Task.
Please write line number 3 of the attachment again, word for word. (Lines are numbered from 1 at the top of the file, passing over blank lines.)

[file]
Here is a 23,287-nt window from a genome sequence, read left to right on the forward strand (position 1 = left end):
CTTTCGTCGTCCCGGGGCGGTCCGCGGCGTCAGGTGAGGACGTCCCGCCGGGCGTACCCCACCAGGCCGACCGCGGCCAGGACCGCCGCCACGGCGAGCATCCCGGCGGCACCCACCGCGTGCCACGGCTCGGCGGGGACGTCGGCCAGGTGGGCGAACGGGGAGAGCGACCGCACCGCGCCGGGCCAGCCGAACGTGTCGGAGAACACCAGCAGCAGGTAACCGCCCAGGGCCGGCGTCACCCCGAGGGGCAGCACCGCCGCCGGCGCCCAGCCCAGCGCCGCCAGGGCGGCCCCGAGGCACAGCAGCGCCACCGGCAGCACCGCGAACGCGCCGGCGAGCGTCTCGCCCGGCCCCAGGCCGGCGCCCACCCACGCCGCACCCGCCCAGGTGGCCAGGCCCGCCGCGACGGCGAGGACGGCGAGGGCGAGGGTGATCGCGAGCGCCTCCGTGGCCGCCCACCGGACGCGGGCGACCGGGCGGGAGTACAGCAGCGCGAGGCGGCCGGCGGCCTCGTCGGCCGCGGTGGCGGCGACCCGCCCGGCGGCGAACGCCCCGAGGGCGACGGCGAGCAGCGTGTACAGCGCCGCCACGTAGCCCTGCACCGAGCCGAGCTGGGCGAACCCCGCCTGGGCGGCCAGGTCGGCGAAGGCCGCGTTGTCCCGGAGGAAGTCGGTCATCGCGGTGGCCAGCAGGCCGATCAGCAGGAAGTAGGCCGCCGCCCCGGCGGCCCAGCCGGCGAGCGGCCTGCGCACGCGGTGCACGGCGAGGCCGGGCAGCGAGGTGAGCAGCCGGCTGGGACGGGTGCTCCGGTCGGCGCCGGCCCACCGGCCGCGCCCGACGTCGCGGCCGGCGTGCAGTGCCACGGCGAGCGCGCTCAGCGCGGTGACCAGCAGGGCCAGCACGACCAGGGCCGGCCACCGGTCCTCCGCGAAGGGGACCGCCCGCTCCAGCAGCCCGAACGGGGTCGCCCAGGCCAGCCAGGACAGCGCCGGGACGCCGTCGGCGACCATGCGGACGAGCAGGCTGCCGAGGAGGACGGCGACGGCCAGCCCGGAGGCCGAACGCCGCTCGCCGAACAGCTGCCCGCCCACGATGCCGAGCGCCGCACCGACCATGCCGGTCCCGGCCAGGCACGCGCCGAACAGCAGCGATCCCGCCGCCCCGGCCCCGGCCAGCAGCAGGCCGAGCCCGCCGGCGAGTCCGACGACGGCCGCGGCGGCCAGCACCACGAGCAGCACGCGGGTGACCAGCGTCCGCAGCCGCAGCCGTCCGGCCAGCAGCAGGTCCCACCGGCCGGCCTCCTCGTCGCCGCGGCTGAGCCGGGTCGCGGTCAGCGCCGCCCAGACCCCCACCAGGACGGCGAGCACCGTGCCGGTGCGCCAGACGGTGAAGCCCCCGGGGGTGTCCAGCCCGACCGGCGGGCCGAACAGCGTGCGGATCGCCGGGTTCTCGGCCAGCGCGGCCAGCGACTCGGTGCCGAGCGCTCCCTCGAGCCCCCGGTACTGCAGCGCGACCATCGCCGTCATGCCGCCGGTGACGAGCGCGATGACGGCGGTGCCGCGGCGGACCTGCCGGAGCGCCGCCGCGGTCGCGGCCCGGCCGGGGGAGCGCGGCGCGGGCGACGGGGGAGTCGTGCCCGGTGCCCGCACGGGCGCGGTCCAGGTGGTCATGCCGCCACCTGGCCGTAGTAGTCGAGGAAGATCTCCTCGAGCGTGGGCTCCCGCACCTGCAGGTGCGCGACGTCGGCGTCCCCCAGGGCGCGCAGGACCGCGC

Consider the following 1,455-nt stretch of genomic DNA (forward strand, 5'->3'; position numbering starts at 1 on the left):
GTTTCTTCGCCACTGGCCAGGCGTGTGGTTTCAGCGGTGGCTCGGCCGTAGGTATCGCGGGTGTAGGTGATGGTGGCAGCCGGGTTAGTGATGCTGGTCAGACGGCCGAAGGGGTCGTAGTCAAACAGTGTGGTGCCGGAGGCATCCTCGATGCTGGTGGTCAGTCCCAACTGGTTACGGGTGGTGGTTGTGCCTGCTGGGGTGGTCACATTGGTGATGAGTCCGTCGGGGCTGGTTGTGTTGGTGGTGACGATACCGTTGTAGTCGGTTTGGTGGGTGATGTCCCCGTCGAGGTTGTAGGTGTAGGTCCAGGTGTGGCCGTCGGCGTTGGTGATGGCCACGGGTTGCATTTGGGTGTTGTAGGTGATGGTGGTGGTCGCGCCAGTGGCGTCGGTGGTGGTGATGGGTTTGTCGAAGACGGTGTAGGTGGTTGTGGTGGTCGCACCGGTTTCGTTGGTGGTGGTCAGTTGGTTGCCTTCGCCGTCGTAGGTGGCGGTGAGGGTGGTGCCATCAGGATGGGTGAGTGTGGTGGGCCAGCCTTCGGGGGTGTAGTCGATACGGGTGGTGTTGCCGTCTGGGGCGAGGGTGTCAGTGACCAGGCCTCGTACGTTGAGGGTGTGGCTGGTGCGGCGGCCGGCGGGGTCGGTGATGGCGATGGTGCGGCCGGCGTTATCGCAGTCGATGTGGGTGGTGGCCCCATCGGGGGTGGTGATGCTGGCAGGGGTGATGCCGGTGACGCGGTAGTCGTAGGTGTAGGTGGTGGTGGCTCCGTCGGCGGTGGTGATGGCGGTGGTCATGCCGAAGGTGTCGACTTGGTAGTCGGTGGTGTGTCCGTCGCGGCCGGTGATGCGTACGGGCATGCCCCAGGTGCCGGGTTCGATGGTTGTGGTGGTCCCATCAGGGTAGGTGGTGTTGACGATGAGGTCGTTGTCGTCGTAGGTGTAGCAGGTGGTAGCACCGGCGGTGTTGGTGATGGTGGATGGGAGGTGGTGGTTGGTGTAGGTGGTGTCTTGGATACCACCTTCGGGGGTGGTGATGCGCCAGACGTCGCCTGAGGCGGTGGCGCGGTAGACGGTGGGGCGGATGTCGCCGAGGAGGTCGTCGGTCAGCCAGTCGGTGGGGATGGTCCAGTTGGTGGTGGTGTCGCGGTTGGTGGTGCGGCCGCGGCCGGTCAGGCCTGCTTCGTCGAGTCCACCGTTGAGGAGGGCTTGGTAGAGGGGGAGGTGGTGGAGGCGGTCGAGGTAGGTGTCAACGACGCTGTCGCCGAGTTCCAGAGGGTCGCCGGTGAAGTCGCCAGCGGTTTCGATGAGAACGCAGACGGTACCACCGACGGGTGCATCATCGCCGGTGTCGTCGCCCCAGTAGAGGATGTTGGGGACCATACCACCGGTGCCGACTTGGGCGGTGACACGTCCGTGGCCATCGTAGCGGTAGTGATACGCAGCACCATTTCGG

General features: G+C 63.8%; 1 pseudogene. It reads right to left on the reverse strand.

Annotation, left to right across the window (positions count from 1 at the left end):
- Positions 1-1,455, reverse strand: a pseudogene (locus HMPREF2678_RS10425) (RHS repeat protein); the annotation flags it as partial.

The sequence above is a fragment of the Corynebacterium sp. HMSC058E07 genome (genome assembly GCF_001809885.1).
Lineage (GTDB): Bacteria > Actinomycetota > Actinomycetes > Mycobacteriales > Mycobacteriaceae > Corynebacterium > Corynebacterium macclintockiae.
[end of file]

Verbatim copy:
Consider the following 1,455-nt stretch of genomic DNA (forward strand, 5'->3'; position numbering starts at 1 on the left):